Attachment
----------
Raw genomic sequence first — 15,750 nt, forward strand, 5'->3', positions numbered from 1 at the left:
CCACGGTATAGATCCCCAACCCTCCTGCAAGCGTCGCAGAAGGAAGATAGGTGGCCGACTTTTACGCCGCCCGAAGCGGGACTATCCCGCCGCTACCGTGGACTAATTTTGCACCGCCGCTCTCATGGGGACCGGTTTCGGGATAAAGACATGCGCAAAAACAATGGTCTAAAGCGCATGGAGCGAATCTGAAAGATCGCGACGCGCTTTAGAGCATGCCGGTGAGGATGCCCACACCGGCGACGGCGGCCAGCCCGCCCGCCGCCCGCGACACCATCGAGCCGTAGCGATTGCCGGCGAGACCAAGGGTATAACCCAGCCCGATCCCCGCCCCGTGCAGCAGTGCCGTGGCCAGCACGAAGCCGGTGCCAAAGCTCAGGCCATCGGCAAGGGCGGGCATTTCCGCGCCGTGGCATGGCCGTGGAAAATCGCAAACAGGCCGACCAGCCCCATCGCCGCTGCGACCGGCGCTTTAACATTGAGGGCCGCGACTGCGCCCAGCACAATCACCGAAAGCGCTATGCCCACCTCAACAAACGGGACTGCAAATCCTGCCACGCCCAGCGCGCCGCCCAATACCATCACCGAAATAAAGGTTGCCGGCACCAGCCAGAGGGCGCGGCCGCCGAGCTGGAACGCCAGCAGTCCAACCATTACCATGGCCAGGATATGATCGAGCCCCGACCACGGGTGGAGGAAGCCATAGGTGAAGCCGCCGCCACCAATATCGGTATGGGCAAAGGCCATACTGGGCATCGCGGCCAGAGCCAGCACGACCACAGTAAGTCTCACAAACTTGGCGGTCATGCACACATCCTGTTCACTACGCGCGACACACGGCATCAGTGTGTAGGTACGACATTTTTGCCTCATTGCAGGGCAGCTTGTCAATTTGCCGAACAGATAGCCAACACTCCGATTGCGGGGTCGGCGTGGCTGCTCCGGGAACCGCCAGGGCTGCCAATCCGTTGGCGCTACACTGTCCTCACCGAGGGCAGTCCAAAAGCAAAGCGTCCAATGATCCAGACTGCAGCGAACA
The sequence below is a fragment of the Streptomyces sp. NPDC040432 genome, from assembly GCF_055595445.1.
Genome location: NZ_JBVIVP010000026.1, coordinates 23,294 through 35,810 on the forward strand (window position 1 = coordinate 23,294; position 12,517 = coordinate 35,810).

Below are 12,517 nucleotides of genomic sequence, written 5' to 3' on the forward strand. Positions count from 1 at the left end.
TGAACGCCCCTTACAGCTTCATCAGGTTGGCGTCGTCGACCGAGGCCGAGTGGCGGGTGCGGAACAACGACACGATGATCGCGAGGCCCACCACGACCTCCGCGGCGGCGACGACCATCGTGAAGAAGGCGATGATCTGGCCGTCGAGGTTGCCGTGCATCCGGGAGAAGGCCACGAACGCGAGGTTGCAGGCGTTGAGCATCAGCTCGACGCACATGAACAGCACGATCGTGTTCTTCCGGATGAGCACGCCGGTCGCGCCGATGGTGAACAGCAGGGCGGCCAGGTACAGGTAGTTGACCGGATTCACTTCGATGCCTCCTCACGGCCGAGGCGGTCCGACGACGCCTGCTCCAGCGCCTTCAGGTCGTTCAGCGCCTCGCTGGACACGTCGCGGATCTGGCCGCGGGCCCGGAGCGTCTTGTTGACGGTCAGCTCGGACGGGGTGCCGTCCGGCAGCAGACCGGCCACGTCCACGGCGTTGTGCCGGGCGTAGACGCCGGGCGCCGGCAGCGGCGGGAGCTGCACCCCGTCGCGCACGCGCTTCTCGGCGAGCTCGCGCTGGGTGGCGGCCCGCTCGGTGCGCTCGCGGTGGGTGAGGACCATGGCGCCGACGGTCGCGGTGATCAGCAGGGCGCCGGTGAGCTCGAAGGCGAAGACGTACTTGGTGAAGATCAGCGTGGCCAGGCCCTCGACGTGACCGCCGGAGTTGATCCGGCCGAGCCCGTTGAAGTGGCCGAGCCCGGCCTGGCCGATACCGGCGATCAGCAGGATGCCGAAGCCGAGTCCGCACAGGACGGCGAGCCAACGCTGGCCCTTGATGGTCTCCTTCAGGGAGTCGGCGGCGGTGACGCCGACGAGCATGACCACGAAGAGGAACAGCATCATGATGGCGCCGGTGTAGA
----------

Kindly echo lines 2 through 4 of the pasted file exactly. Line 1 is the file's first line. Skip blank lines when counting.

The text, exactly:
CCACGGTATAGATCCCCAACCCTCCTGCAAGCGTCGCAGAAGGAAGATAGGTGGCCGACTTTTACGCCGCCCGAAGCGGGACTATCCCGCCGCTACCGTGGACTAATTTTGCACCGCCGCTCTCATGGGGACCGGTTTCGGGATAAAGACATGCGCAAAAACAATGGTCTAAAGCGCATGGAGCGAATCTGAAAGATCGCGACGCGCTTTAGAGCATGCCGGTGAGGATGCCCACACCGGCGACGGCGGCCAGCCCGCCCGCCGCCCGCGACACCATCGAGCCGTAGCGATTGCCGGCGAGACCAAGGGTATAACCCAGCCCGATCCCCGCCCCGTGCAGCAGTGCCGTGGCCAGCACGAAGCCGGTGCCAAAGCTCAGGCCATCGGCAAGGGCGGGCATTTCCGCGCCGTGGCATGGCCGTGGAAAATCGCAAACAGGCCGACCAGCCCCATCGCCGCTGCGACCGGCGCTTTAACATTGAGGGCCGCGACTGCGCCCAGCACAATCACCGAAAGCGCTATGCCCACCTCAACAAACGGGACTGCAAATCCTGCCACGCCCAGCGCGCCGCCCAATACCATCACCGAAATAAAGGTTGCCGGCACCAGCCAGAGGGCGCGGCCGCCGAGCTGGAACGCCAGCAGTCCAACCATTACCATGGCCAGGATATGATCGAGCCCCGACCACGGGTGGAGGAAGCCATAGGTGAAGCCGCCGCCACCAATATCGGTATGGGCAAAGGCCATACTGGGCATCGCGGCCAGAGCCAGCACGACCACAGTAAGTCTCACAAACTTGGCGGTCATGCACACATCCTGTTCACTACGCGCGACACACGGCATCAGTGTGTAGGTACGACATTTTTGCCTCATTGCAGGGCAGCTTGTCAATTTGCCGAACAGATAGCCAACACTCCGATTGCGGGGTCGGCGTGGCTGCTCCGGGAACCGCCAGGGCTGCCAATCCGTTGGCGCTACACTGTCCTCACCGAGGGCAGTCCAAAAGCAAAGCGTCCAATGATCCAGACTGCAGCGAACA
The sequence below is a fragment of the Streptomyces sp. NPDC040432 genome, from assembly GCF_055595445.1.
Genome location: NZ_JBVIVP010000026.1, coordinates 23,294 through 35,810 on the forward strand (window position 1 = coordinate 23,294; position 12,517 = coordinate 35,810).